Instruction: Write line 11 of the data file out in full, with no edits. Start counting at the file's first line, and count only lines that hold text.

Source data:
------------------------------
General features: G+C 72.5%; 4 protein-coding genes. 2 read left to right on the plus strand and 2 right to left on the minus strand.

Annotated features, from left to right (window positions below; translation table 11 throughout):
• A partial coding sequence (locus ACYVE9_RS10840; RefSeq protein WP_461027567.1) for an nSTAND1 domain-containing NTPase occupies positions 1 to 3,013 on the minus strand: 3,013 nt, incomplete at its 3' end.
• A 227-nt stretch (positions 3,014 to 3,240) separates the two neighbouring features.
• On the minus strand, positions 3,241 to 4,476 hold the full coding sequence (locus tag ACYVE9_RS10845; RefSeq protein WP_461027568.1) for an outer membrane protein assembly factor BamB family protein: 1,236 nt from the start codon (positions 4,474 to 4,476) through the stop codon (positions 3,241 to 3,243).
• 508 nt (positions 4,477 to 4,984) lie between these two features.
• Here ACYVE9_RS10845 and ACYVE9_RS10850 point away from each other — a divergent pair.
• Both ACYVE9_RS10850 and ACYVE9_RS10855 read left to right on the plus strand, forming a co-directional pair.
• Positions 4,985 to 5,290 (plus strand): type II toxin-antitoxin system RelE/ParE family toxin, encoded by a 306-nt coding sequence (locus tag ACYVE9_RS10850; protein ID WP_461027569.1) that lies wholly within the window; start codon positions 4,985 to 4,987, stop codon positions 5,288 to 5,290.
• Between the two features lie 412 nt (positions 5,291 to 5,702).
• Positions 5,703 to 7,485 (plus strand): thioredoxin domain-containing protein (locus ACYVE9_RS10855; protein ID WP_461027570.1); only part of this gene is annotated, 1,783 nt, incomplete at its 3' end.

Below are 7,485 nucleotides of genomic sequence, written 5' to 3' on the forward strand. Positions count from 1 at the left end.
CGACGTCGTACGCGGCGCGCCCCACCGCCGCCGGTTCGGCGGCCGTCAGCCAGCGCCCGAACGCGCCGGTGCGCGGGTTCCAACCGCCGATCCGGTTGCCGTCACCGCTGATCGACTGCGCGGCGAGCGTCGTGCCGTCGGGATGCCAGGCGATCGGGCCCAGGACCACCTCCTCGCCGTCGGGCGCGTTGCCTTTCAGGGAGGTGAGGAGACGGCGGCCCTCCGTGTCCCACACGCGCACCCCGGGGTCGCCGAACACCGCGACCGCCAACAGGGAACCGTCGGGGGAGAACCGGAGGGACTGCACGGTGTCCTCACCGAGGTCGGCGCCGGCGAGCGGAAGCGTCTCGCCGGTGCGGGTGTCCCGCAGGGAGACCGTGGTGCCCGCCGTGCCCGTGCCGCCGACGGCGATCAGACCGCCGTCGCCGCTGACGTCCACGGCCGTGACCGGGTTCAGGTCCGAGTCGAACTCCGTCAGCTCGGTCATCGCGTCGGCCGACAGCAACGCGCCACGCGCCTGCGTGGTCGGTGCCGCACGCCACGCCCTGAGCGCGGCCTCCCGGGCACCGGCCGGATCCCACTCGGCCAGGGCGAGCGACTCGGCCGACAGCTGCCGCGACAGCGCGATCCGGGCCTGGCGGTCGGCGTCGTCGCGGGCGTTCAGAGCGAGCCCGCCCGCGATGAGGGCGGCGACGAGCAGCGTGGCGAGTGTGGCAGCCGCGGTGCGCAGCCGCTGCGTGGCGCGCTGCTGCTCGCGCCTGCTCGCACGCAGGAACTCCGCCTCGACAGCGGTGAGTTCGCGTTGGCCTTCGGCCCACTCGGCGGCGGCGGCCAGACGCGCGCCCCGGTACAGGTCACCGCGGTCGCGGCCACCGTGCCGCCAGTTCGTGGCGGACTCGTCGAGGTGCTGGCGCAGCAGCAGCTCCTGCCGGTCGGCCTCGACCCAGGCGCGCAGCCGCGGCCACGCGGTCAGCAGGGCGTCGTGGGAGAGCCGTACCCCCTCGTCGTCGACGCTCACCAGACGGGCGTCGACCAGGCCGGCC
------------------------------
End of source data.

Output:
• Positions 5,703 to 7,485 (plus strand): thioredoxin domain-containing protein (locus ACYVE9_RS10855; protein ID WP_461027570.1); only part of this gene is annotated, 1,783 nt, incomplete at its 3' end.